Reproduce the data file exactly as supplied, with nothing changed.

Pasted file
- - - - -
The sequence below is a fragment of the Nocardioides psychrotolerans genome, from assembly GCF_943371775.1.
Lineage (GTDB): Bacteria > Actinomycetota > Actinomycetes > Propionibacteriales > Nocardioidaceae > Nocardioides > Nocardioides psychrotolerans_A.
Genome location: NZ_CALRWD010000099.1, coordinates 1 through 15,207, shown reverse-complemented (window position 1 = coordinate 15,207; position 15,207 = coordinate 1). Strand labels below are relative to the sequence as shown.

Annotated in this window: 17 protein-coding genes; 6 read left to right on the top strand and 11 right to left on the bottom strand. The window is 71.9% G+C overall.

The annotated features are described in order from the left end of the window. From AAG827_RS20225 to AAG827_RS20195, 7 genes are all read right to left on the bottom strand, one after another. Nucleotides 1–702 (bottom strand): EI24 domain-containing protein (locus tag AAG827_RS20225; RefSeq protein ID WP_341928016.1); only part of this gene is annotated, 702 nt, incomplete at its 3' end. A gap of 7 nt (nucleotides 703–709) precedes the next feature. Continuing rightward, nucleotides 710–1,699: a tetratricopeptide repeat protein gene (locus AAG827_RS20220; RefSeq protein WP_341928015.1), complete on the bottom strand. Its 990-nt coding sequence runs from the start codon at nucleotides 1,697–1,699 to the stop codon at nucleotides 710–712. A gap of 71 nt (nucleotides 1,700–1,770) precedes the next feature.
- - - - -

The sequence below is a fragment of the Nocardioides psychrotolerans genome, from assembly GCF_943371775.1.
Lineage (GTDB): Bacteria > Actinomycetota > Actinomycetes > Propionibacteriales > Nocardioidaceae > Nocardioides > Nocardioides psychrotolerans_A.
Genome location: NZ_CALRWD010000099.1, coordinates 1 through 15,207, shown reverse-complemented (window position 1 = coordinate 15,207; position 15,207 = coordinate 1). Strand labels below are relative to the sequence as shown.

Annotated in this window: 17 protein-coding genes; 6 read left to right on the top strand and 11 right to left on the bottom strand. The window is 71.9% G+C overall.

The annotated features are described in order from the left end of the window. From AAG827_RS20225 to AAG827_RS20195, 7 genes are all read right to left on the bottom strand, one after another. Nucleotides 1–702 (bottom strand): EI24 domain-containing protein (locus tag AAG827_RS20225; RefSeq protein ID WP_341928016.1); only part of this gene is annotated, 702 nt, incomplete at its 3' end. A gap of 7 nt (nucleotides 703–709) precedes the next feature. Continuing rightward, nucleotides 710–1,699: a tetratricopeptide repeat protein gene (locus AAG827_RS20220; RefSeq protein WP_341928015.1), complete on the bottom strand. Its 990-nt coding sequence runs from the start codon at nucleotides 1,697–1,699 to the stop codon at nucleotides 710–712. A gap of 71 nt (nucleotides 1,700–1,770) precedes the next feature.